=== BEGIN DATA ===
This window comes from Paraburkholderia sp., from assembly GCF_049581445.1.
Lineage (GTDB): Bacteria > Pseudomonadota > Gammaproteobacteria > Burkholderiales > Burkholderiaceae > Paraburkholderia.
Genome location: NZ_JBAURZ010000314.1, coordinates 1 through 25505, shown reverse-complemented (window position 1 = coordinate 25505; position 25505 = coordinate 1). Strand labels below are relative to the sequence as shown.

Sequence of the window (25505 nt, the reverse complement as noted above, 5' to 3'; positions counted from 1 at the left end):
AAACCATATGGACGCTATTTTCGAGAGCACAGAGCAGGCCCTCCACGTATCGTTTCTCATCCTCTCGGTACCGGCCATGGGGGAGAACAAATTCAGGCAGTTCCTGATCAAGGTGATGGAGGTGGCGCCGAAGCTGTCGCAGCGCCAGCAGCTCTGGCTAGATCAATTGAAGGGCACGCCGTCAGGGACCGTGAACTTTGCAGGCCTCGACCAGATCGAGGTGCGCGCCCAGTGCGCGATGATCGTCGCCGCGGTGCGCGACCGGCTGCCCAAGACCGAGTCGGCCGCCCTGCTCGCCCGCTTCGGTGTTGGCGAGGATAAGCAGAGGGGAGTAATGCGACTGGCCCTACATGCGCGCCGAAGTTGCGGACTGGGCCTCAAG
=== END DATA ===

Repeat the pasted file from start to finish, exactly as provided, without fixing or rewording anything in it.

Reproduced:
This window comes from Paraburkholderia sp., from assembly GCF_049581445.1.
Lineage (GTDB): Bacteria > Pseudomonadota > Gammaproteobacteria > Burkholderiales > Burkholderiaceae > Paraburkholderia.
Genome location: NZ_JBAURZ010000314.1, coordinates 1 through 25505, shown reverse-complemented (window position 1 = coordinate 25505; position 25505 = coordinate 1). Strand labels below are relative to the sequence as shown.

Sequence of the window (25505 nt, the reverse complement as noted above, 5' to 3'; positions counted from 1 at the left end):
AAACCATATGGACGCTATTTTCGAGAGCACAGAGCAGGCCCTCCACGTATCGTTTCTCATCCTCTCGGTACCGGCCATGGGGGAGAACAAATTCAGGCAGTTCCTGATCAAGGTGATGGAGGTGGCGCCGAAGCTGTCGCAGCGCCAGCAGCTCTGGCTAGATCAATTGAAGGGCACGCCGTCAGGGACCGTGAACTTTGCAGGCCTCGACCAGATCGAGGTGCGCGCCCAGTGCGCGATGATCGTCGCCGCGGTGCGCGACCGGCTGCCCAAGACCGAGTCGGCCGCCCTGCTCGCCCGCTTCGGTGTTGGCGAGGATAAGCAGAGGGGAGTAATGCGACTGGCCCTACATGCGCGCCGAAGTTGCGGACTGGGCCTCAAG